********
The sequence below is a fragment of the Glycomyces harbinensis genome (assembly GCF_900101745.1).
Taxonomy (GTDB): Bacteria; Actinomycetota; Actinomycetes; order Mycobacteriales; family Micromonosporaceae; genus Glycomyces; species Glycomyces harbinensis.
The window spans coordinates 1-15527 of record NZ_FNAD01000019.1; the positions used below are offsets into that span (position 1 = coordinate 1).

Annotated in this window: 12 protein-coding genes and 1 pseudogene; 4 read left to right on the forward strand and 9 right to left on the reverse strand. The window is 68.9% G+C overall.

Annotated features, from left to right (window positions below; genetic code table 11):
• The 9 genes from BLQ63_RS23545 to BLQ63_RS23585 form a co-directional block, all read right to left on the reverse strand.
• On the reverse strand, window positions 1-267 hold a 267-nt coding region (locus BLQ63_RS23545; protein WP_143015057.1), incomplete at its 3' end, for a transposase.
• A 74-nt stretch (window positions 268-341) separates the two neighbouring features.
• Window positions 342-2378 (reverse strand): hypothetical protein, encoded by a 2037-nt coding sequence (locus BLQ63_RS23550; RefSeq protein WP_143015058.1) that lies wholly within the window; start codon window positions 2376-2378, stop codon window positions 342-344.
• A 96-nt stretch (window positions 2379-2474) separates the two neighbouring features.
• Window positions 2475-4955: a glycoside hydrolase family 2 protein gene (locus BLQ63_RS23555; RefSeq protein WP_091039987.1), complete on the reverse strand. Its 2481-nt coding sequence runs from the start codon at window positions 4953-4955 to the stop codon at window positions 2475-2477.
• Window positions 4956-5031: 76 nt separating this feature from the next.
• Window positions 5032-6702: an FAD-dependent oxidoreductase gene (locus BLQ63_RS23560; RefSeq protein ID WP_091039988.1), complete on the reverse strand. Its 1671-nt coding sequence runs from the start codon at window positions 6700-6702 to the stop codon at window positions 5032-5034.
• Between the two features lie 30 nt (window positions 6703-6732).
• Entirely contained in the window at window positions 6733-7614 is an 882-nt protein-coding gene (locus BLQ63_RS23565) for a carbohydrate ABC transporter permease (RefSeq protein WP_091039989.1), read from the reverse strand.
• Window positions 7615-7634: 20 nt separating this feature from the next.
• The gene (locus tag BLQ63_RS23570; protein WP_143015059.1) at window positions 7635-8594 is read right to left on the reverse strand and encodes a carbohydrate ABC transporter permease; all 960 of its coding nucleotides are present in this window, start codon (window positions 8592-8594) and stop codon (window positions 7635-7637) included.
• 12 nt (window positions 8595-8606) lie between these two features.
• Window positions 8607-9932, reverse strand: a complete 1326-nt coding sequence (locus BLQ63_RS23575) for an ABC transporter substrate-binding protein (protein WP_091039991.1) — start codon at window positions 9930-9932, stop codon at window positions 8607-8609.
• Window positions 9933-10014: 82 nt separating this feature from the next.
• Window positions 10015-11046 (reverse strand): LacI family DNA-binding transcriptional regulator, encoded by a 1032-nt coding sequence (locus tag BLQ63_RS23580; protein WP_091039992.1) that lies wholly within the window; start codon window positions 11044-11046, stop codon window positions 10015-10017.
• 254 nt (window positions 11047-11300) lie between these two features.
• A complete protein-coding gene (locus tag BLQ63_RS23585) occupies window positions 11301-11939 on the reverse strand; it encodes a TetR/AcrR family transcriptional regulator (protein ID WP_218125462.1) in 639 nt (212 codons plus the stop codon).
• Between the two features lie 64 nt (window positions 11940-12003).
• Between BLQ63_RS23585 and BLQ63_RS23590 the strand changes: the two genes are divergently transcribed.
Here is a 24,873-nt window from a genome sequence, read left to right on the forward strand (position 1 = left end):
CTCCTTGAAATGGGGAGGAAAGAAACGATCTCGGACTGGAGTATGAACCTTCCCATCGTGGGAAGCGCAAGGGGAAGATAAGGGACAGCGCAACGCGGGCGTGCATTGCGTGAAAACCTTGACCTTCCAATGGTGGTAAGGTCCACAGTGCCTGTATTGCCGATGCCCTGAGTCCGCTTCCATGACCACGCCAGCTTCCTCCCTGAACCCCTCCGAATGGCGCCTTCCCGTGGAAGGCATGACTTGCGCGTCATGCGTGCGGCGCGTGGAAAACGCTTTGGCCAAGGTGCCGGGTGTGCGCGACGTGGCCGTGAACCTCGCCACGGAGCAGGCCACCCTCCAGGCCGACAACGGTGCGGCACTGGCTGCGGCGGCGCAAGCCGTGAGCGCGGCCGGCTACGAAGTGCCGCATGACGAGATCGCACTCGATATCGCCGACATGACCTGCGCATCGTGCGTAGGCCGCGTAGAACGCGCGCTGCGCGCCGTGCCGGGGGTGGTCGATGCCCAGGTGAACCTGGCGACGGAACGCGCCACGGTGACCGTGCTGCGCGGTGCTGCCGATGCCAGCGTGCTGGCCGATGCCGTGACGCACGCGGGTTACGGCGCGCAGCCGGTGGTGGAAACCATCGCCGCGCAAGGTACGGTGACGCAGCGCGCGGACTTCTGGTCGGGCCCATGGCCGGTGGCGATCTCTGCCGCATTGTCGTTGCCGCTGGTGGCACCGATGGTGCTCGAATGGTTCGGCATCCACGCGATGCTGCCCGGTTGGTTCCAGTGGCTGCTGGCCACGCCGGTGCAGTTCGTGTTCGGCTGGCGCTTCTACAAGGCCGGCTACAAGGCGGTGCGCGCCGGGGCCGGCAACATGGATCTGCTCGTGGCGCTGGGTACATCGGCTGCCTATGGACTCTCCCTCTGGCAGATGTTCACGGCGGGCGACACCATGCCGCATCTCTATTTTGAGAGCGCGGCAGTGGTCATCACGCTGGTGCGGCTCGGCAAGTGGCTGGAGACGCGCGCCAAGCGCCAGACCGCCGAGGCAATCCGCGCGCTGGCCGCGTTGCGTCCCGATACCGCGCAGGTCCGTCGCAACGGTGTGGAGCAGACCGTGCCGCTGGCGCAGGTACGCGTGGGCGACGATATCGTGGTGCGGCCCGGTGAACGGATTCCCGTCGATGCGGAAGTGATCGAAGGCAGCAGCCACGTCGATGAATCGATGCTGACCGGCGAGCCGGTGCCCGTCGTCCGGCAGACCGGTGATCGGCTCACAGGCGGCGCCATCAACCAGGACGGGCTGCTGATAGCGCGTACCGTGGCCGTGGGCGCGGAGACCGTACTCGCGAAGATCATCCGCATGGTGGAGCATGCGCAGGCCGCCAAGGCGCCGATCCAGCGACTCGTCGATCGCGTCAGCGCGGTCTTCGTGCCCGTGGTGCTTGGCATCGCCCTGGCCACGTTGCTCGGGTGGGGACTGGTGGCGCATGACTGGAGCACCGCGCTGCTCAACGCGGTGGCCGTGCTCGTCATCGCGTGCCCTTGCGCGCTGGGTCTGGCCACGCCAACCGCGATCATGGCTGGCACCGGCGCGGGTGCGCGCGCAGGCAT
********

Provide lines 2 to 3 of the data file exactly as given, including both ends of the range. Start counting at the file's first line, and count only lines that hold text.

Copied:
Taxonomy (GTDB): Bacteria; Actinomycetota; Actinomycetes; order Mycobacteriales; family Micromonosporaceae; genus Glycomyces; species Glycomyces harbinensis.
The window spans coordinates 1-15527 of record NZ_FNAD01000019.1; the positions used below are offsets into that span (position 1 = coordinate 1).